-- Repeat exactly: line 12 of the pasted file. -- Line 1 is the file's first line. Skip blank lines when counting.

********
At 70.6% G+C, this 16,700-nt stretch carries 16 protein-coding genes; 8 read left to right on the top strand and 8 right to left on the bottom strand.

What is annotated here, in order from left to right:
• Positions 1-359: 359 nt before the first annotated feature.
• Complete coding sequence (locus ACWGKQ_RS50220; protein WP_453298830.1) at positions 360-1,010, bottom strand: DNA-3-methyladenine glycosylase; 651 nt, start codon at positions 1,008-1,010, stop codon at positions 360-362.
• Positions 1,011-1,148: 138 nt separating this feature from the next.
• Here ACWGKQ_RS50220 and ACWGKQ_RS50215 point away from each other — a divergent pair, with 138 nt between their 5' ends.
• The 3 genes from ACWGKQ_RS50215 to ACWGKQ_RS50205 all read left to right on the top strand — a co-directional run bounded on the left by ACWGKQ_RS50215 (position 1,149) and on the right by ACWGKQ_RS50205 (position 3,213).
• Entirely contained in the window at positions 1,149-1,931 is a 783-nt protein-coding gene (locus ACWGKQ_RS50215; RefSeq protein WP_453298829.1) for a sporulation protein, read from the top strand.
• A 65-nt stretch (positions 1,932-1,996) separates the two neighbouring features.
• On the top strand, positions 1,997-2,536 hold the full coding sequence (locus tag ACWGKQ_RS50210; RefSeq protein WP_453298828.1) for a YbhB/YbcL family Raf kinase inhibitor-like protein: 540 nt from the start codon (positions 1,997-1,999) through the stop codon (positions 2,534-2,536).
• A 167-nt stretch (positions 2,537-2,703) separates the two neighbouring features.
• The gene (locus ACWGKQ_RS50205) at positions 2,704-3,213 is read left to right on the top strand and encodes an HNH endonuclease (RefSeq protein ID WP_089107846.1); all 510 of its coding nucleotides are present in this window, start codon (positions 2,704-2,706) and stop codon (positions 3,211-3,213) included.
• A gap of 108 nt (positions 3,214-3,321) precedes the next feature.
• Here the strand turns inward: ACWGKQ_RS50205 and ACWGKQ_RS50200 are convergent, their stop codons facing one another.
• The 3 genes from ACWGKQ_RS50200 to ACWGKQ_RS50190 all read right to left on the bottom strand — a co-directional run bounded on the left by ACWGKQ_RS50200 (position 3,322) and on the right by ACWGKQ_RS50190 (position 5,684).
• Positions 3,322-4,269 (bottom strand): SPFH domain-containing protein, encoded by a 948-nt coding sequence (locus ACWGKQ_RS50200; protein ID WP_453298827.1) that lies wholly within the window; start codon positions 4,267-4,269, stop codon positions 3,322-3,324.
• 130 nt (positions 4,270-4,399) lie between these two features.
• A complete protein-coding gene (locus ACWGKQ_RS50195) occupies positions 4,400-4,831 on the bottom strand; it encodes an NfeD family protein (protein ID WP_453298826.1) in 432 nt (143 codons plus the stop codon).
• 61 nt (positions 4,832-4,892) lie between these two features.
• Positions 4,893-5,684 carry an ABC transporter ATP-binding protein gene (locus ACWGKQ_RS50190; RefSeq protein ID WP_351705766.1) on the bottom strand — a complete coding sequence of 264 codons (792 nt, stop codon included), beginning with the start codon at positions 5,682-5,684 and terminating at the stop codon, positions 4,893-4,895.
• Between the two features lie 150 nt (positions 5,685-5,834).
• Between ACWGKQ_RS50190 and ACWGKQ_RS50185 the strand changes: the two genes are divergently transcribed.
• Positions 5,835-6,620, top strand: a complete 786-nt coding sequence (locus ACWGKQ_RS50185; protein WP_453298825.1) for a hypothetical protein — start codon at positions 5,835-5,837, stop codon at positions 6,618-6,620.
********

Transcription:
• The gene (locus ACWGKQ_RS50205) at positions 2,704-3,213 is read left to right on the top strand and encodes an HNH endonuclease (RefSeq protein ID WP_089107846.1); all 510 of its coding nucleotides are present in this window, start codon (positions 2,704-2,706) and stop codon (positions 3,211-3,213) included.